Surveillance of Municipal drinking-water supply after a Norovirus outbreak in Italy
- Autori: Purpari, G.; Giammanco, G.; Ruggeri, F.; Rotolo, V.; Costantino, C.; Macaluso, G.; Vitale, F.; Spoto, V.; Geraci, G.; Mammina, C.; Di Bartolo, I.; Guercio, A.
- Anno di pubblicazione: 2012
- Tipologia: Proceedings (TIPOLOGIA NON ATTIVA)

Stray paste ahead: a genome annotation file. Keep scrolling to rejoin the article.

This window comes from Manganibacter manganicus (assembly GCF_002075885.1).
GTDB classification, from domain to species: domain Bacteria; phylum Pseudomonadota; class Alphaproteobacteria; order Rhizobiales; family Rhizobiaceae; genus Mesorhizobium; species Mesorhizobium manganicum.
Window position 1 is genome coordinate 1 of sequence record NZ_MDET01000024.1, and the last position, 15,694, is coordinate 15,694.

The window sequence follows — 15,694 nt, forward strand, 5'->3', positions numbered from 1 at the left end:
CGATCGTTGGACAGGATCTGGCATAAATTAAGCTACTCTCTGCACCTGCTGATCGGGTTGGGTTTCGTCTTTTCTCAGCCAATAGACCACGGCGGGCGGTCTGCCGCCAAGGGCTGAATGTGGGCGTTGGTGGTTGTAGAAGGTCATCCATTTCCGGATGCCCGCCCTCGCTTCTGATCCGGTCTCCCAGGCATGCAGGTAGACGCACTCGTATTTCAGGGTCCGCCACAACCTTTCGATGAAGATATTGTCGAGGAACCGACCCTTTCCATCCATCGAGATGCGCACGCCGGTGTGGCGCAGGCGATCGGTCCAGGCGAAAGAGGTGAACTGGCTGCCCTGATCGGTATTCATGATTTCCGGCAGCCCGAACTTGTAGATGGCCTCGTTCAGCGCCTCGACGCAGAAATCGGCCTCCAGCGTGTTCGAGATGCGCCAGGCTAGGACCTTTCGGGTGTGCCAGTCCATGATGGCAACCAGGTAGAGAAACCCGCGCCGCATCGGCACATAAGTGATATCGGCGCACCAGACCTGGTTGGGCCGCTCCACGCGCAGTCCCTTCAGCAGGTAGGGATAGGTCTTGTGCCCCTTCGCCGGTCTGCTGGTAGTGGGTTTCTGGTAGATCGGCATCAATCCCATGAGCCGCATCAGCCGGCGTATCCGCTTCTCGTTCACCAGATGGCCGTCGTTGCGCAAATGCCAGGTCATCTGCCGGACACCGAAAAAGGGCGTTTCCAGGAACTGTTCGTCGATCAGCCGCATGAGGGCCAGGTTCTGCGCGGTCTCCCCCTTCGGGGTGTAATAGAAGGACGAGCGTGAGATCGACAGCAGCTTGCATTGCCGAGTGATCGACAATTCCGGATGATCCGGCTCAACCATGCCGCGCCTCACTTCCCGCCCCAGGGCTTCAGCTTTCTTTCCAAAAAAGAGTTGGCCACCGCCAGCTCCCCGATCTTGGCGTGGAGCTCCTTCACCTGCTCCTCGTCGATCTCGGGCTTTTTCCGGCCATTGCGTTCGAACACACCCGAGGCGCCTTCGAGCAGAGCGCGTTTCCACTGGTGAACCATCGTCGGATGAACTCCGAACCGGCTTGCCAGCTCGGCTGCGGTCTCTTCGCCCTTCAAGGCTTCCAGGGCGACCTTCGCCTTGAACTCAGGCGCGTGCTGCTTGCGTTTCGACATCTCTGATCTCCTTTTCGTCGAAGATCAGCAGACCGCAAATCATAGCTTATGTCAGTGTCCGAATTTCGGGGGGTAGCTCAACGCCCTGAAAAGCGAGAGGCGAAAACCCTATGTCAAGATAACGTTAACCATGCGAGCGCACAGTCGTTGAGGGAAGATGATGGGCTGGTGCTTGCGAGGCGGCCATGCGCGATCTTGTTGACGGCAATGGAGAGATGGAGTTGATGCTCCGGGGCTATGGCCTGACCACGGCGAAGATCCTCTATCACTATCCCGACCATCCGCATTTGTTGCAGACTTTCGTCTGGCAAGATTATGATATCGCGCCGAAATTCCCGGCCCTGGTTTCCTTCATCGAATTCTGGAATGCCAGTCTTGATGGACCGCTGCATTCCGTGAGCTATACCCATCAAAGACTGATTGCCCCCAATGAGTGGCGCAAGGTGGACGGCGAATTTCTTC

BACKGROUND Norovirus (NoV), in the family Caliciviridae, is the major causative agent of non-bacterial acute gastroenteritis, whose possible routes of transmission include drinking water. During March 2011 an outbreak of gastroenteritis was identified by the local public health service in S. Stefano di Quisquina, Sicily, Italy. Over two weeks, 156 cases were identified and NoV genotype GII.4 v2010 was detected in stool samples from eleven out of twelve patients. The finding of identical genomic sequences between patients suggested a common infection source and an epidemiological investigation indicated a possible correlation to municipal drinking water consumption. One of the wells supplying the public water network was thought to be a possible source of contamination. The use of municipal drinking water was restricted and alternative water supplies were provided to the population (drinking bottled water). The submersible water pump of the municipal well was replaced and chlorine concentration of the water supply was increased. To monitor the efficiency of control measures, regular sampling from the public water system and testing for NoV were performed during a period of nine months (March – November). METHODS Water samples (n=48) were tested for NoV by different molecular methods. The NoV genome fragments amplified from the samples were sequenced directly and analysed using CLUSTALW and MEGA 5.0 for genotyping. RESULTS Eight water samples were positive for NoV over a period of three months until May 2011, no NoV-positive sample was found thereafter and until November 2011. Over the surveillance period, a variety of NoV genotypes was detected in water, including GI.1, GI.4, GII.7, GII.21 and GII.4. However, the two GII.4 strains identified in water and stool samples were not identical, belonging to different GII.4 variants (2004 vs 2010). Furthermore, not all samples that tested positive for NoV by Real Time RT-PCR were confirmed by One-Step RT-PCR. CONCLUSION A water origin of the NoV outbreak of March 2011 remains tentative, since the NoV strains detected in environmental samples were different from those involved in the outbreak cases. Indeed, the contamination of municipal water might have followed the outbreak. However, epidemiological and molecular investigations guided outbreak control measures and suggested interventions to prevent future network contaminations. These measures resulted in a quick decrease of cases. The investigations also resulted in formulation of recommendations to local authorities pertaining to outbreak management in order to prevent similar outbreaks in the future.